Your local dealerships always have row after row of shiny new vehicles on their lots. Have you ever wondered what happens to all of the cars that don’t sell? Where do these vehicles go each year when it’s time for new models to arrive?
It would be great if the dealerships gave away the cars they didn’t sell each year. But we’re here to tell you what actually happens to those cars. And if you’re looking for a new car? You’ll find out how the yearly dealer process of clearing out current models may benefit you.
The dealer’s point of view
Car dealership franchises buy cars from manufacturers and make a profit by selling them for higher prices. Once the vehicles arrive, they’re the dealer’s property until they sell to consumers. So what happens to them then? Dealers can’t return the vehicles to the manufacturers. For dealers to get their money back, they have to find a way to sell the cars.
Beyond selling to visitors online or on their lots, dealers have limited options when it comes to selling their vehicles. If another dealer in a different location has a specific need for a vehicle, they can ship it to that dealer. The company can put the car up for auction but once the auction house takes a cut, they either won’t make anything or they’ll take a loss. The dealer can also elect to keep a car or two as loaners for when clients bring vehicles in for service.
How you can benefit
When all else fails, the dealer will have to price the cars to sell before the new models arrive. In the fall, around September and October, dealers usually reduce prices to ensure current vehicles won’t compete with the new cars when they arrive. If you want to buy a new vehicle, it’s a great way to get a good deal on a current model.
The unsold cars each year can equal real savings if you have a little patience and don’t immediately need a new vehicle.
Tips for getting a great deal
Want a better deal on your next car? You know autumn can mean big savings with dealers trying to move their current inventory. Here are some other ways you can get a better deal on your next vehicle.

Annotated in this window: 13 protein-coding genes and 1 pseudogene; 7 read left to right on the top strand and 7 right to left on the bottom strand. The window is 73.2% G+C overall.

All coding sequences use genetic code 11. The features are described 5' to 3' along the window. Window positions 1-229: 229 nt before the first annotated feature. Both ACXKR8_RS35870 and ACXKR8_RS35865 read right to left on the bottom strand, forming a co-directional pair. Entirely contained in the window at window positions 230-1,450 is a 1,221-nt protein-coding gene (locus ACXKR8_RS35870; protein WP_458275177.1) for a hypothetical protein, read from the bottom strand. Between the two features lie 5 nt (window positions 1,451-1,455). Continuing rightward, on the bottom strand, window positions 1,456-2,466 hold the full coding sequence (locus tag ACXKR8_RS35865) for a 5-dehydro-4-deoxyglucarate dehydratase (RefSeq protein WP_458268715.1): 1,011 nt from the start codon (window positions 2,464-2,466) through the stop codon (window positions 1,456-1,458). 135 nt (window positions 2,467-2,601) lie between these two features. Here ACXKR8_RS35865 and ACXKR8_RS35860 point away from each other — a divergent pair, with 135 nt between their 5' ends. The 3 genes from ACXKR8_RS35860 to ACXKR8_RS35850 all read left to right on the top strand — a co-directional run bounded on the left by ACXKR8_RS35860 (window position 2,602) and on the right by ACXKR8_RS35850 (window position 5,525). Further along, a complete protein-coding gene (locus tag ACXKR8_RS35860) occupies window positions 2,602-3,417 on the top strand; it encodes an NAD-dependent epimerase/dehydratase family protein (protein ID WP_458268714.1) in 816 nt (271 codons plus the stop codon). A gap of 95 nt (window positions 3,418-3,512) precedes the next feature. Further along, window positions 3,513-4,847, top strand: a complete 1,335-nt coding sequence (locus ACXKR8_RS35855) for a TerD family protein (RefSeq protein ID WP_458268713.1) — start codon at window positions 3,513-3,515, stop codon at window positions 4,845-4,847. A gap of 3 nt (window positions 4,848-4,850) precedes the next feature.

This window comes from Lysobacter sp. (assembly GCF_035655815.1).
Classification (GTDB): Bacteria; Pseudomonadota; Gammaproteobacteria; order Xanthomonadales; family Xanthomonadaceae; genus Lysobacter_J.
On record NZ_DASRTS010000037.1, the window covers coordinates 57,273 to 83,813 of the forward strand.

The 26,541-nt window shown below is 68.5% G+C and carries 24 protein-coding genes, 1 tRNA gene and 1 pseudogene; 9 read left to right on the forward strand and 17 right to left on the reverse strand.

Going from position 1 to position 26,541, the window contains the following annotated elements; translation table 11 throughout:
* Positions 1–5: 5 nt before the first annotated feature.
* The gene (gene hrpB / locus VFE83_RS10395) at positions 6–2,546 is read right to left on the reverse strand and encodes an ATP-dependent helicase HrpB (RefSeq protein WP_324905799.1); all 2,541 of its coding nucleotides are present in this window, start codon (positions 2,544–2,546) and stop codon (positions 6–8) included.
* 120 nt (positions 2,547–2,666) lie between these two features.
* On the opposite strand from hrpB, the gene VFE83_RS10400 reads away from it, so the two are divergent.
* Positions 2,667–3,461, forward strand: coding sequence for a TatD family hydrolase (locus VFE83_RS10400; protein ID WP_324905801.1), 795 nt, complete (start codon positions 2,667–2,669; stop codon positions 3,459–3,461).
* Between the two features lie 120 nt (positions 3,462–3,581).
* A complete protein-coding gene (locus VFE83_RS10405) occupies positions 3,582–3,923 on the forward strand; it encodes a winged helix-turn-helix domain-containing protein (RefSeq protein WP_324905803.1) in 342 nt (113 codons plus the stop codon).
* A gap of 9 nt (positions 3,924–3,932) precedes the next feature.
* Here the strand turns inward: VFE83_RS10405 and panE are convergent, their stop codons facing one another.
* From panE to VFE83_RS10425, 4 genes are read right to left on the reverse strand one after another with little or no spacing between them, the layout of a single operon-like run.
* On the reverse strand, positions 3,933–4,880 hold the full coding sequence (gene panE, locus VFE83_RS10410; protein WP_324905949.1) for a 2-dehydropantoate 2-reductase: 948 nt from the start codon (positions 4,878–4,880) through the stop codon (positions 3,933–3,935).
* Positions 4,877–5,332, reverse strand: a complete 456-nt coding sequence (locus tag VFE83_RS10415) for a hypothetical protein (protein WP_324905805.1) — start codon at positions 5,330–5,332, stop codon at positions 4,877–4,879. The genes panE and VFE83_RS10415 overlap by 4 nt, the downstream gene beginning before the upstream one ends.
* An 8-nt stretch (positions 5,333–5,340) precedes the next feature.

1. Do your homework
If you go in empty-handed, you’re a victim, not a customer. Know your facts as well as your financial situation before you go to the dealer. Edmunds, Kelley Blue Book, and the National Automobile Dealers Association are great sources of information about vehicle values.
2. When to go
The best time to schedule an appointment or drop by your dealership is a weekday. If you want to take test drives or ask several questions, but can only go on the weekend, make an appointment. Also, note the dealership’s hours. Don’t show up right before the dealership closes. The salespeople will be in a better frame of mind if they’re not trying to get home.
3. Get it in writing
Your salesperson may promise you things to get you to sign the contract. Whatever the salesperson offered that’s important to you? Get it in writing. Otherwise, you only have a verbal commitment the salesperson may claim not to remember discussing later.
4. Read the fine print
Read everything before you sign any contract. Read it again. Otherwise, you risk having extras added, like extended warranties, credit insurance, and other profit generators.
5. Get an overview of the car
If you leave the dealership with a new car, don’t drive it off the lot without having someone review how everything works. Make sure you know where the gas tank is located, how the windshield wipers work, and how to deploy the emergency brake.